Malaysia's government hospitals to do fire audit following deadly blaze in Johor hospital

Firefighters putting out a fire on the second floor of the Sultanah Aminah Hospital in Johor Baru on Oct 25, 2016. PHOTO: THE STAR/ASIA NEWS NETWORK

KUALA LUMPUR (THE STAR/ASIA NEWS NETWORK) - A fire audit will be carried out on all hospitals in Malaysia under the Health Ministry, starting with the oldest and those at high risk.

This was necessary to prevent incidents like Tuesday's (Oct 25) blaze at the Hospital Sultanah Aminah in Johor, said Health Minister Datuk Seri Dr S. Subramaniam.

"The hospitals and concessionaires have to set up a committee to look at how to manage a fire if it happens. And that includes an evacuation plan," he said.

Each hospital could draw up its own mechanism but the principle was already outlined in existing guidelines, he told reporters at the Parliament lobby on Wednesday.

He said the ministry would also check for any differences in fire safety practices between public and private hospitals. Improvements would be made where necessary, he added.

Dr Subramaniam acknowledged that there had been many requests from public hospitals to upgrade medical equipment and facilities but no requests were made concerning infrastructure.

"The ministry has many requests to upgrade aging assets. It is a continuous process and we attend to them according to priority, based on urgency and funding," he said.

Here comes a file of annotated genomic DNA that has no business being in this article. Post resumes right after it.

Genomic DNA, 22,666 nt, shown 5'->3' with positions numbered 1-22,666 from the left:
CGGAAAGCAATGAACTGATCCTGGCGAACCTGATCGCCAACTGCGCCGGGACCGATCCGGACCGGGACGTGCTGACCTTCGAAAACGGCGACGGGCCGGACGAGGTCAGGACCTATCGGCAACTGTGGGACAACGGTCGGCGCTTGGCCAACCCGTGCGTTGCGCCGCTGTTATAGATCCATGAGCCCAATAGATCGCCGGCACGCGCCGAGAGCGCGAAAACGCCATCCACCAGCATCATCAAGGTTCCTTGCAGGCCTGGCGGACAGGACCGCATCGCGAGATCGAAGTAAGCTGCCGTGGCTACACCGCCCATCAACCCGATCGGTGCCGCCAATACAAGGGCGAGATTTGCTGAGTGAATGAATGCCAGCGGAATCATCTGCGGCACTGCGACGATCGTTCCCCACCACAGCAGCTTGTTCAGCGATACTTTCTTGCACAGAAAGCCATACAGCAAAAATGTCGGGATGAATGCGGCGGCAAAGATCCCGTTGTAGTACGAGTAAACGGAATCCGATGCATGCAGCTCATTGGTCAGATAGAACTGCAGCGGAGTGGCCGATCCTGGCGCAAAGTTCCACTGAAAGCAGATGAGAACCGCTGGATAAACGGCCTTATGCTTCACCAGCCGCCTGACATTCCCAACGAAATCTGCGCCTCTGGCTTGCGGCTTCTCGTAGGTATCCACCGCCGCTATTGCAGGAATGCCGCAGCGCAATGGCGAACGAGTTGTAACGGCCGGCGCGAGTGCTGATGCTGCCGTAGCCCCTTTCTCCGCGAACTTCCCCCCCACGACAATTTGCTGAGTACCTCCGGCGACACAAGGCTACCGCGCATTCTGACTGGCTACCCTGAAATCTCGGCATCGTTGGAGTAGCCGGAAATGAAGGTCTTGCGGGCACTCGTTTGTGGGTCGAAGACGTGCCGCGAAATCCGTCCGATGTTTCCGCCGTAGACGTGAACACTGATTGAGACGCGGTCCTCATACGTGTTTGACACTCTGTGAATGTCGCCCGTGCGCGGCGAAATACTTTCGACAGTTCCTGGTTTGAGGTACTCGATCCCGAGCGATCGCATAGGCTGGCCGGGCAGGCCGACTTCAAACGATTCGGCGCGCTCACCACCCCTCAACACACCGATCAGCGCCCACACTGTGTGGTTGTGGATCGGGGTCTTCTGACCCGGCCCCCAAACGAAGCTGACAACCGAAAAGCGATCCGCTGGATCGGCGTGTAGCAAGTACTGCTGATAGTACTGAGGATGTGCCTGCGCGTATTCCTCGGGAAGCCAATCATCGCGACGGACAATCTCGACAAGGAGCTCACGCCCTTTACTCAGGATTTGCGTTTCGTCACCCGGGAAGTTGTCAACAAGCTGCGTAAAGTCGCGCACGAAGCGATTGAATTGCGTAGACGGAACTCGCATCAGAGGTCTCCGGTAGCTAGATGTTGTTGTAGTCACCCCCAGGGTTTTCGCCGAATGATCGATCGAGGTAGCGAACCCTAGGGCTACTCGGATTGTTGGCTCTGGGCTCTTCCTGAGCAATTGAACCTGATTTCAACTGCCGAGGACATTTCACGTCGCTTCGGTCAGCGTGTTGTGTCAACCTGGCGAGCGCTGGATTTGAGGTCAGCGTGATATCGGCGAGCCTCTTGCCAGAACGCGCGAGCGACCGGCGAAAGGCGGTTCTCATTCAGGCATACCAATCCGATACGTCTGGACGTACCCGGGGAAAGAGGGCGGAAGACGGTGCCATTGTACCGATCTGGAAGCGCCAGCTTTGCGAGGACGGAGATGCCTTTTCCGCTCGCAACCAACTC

On the special committee set up by the ministry to investigate the fire, Dr Subramaniam hoped it would be able to find the cause as soon as possible.

"I hope the committee can also give guidelines and make improvements on safety systems, and step up periodic monitoring in the hospital for the safety of patients and staff members," he said.

Earlier in the Dewan Rakyat, Dr Subramaniam tabled a ministerial paper on the fire which killed six of seven patients in the intensive care unit on Tuesday morning.

Besides extending his condolences to the next of kin of those who died in the blaze, he thanked two hospital nurses and a physiotherapy student for their courageous act of rescuing patients. He said their brave actions which put them at risk was "very noble and much appreciated".

The rescuers suffered lung injuries due to extended smoke inhalation.

"They have been warded at the Hospital Sultan Ismail intensive care unit, along with seven other staff members and one patient whom they saved," said Dr Subra­maniam.

He also commended the efforts of all hospital staff members who moved the 477 patients to safety, and for keeping to the fire and disaster protocols.

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